New treatment changes lumber industry

Published 6:00 am Tuesday, January 13, 2004

Lumber officials here are ready to move forward in providinglumber free of the controversial arsenic-based treatment used formany years.

William “Bill” Behan IV, president of Columbus Lumber, saidpublic perception has overstated the possible dangers of thearsenic-based chemical used to treat some lumber. The industry wasalready moving away from those treatments before they agreed withgovernment officials to cease production of the controversialproduct, he said.

As president of Columbus Lumber, Behan is both a manufacturer oftreated lumber and a retailer. This position gives him a ratherunique perspective on the industry and controversy surroundingtreated lumber, he said.

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Behan said public safety wasn’t as large a consideration in thetransition from chromated copper arsenate (CCA) to anothercompound, amino copper quat (ACQ), as was the public perception ofthe danger.

“It’s essentially a non-event,” Behan said. “The industry agreedto make a transition to ACQ not because of production performanceor public injury, but because of the public perception of thisproduct.”

The public perception of pressure-treated lumber became tainteda few years ago when people began objecting to the arsenic-basedtreatment. Environmentalists link the arsenic in CCA-treated lumberto bladder, liver and lung cancer.

A draft study released in December 2003 by the EnvironmentalProtection Agency found that the lifetime risk of anarsenic-related cancer for children who play frequently onCCA-treated structures could be as high as one in 100,000 — 10times the one-in-a-million threshold the agency usually considersto be a public health threat, according to the USA Today.

Jim Hale, public relations for the Wood Preservative ScienceCouncil, which advises the industry, pointed out that even the EPAhas cautioned use of its study to draw any conclusions. Theapproach used in the study was entirely new and an EPA peer reviewpanel warned the results were subject to a “high degree ofuncertainty.”

“The arsenic contained in a bowl of cooked rice is much greaterthan that associated with playing on a structure constructed ofCCA-treated wood,” he said.

The Consumer Product Safety Commission recommended in October2003 that the government take no further action against the lumberindustry. The CPSC said that over a lifetime arsenic exposures fromsome foods, drinking water and other sources were much larger thanfrom treated wood.

“American consumers should be greatly reassured of this news,”Hale said. “This recommendation comes from the professional staffof the federal agency charged with protecting the public.”

Regardless of whether the danger exists, Behan said, theindustry was already beginning to phase out CCA-treated lumber whenit met with government officials nearly two years ago and agreed tocease production of the lumber in December 2003.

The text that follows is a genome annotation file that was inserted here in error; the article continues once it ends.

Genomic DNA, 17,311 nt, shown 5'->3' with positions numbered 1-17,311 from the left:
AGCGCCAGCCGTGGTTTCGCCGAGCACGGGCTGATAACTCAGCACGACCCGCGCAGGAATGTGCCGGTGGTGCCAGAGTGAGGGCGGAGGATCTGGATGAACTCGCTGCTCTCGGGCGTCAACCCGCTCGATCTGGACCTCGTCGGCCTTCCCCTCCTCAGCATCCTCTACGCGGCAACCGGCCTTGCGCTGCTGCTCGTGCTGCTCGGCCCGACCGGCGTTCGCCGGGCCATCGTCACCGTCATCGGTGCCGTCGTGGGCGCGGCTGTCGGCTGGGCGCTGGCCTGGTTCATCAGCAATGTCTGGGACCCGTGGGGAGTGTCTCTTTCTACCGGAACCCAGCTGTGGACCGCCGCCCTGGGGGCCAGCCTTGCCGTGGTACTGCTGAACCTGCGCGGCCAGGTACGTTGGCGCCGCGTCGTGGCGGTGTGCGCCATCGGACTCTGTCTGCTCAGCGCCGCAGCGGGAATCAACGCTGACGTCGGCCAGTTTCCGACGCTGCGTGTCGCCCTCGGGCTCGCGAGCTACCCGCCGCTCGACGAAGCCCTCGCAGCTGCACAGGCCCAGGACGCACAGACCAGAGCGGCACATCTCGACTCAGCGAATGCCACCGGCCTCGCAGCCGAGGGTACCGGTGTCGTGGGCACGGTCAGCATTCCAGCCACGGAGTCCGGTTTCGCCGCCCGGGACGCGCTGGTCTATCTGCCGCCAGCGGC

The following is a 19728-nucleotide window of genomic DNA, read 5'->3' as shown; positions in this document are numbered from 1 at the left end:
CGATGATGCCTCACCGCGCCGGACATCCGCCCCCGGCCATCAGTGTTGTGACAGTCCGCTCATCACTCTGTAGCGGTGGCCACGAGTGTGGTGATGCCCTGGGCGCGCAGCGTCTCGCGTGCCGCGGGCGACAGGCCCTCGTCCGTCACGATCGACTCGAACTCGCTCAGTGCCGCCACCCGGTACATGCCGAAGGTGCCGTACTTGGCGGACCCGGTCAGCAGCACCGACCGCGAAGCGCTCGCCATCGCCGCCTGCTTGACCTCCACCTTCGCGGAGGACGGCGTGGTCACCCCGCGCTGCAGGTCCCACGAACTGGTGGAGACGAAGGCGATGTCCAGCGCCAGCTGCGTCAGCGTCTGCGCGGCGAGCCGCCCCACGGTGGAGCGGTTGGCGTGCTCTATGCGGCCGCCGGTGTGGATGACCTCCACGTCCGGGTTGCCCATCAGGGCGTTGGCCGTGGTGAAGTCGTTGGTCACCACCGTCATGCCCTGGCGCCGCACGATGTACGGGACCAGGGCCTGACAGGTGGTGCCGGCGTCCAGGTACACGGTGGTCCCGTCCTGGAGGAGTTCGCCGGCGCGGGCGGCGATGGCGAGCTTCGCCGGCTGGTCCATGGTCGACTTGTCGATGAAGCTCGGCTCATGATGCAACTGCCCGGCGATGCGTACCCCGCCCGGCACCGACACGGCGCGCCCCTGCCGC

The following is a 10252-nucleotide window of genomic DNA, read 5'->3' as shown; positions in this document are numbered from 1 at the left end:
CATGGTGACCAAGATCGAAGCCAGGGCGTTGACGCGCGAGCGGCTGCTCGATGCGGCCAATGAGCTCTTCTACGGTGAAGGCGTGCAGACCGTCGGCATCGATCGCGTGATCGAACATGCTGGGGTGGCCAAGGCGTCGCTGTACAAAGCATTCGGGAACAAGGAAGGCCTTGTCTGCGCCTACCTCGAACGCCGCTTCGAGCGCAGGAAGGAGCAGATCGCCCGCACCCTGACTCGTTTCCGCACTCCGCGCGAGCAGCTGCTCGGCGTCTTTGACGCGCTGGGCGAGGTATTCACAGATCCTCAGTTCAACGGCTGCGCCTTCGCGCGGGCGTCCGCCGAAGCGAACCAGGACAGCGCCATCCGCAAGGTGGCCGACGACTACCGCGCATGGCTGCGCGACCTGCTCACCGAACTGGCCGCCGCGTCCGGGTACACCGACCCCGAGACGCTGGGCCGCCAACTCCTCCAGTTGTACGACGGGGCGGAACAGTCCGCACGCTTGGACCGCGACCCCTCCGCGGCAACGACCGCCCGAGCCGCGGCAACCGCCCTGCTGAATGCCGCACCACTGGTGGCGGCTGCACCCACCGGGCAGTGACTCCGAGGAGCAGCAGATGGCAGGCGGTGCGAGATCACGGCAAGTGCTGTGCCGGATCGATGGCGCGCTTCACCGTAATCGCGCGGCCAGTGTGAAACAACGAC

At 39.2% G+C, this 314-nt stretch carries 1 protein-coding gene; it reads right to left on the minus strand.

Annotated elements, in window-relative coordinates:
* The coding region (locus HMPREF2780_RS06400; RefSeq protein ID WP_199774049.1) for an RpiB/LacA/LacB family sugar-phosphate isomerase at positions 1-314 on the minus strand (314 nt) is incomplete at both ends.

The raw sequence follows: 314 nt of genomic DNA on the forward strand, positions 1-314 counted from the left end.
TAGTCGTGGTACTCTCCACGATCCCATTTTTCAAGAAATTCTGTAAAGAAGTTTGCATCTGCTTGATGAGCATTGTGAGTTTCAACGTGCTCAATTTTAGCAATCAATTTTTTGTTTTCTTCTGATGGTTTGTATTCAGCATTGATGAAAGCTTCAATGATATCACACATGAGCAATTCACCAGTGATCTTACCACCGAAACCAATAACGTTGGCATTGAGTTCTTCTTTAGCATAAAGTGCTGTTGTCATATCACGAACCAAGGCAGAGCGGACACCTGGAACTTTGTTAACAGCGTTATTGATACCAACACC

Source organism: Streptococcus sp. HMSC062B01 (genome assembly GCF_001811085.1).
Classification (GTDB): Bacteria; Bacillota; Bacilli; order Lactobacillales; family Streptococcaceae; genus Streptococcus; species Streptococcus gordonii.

“(The EPA) never banned it,” he said. “It’s still a product inindustrial use, but the industry has voluntarily terminated itsproduction for residential use. The industry sees it as a move tothe next generation of treated product.”

Columbus Lumber recently spent “a significant amount of money”to convert their treatment plant from using CCA to ACQ. The newchemical disagrees with old, and the entire plant had to be cleanedof all traces of CCA to make the conversion.

“It was very costly for us to make the switch,” Behan said, “butACQ is definitely the dominant choice in the future of treatedlumber.”

The industry’s conversion away from CCA-treated lumber has had asignificant effect on available lumber, Behan said. CCA-treatedlumber dominated 90 percent of the market, with the remaining 10percent spread among other types of chemical treatment. ACQ-treatedlumber has now claimed 80 percent of the market.

The ACQ-treated lumber will still have the greenish tint and bevirtually indistinguishable from CCA-treated lumber, Behan said.The average shopper won’t notice the difference, except possibly incost.

ACQ-treated lumber will retail for an average of 30 percenthigher than CCA because the “raw chemical cost” to the manufacturerhas increased threefold, Behan said. The actual cost of treatmentis not significantly different.

“It’s still going to have the same production performance interms of decay, rot and insect infestation, and it will still havethe same lifetime warranty,” Behan said.

The old CCA-treated lumber is still available on the marketuntil retailers and producers sell their existing stock, he said,so it will be weeks or possibly months before consumers notice thechange.

“We’re selling off our CCA and replacing it with our new ACQproduct,” Behan said. “We’re very comfortable with the transition.We’ve known it would take a lot of time and effort to explain thescience of the changes to the public. We’re excited about it. It’sall about performance.”

Columbus Lumber produces more than 35 million board feet oftreated lumber a year, servicing a 300-mile radius that includesNew Orleans, Jackson, Hattiesburg and other metropolitan areas.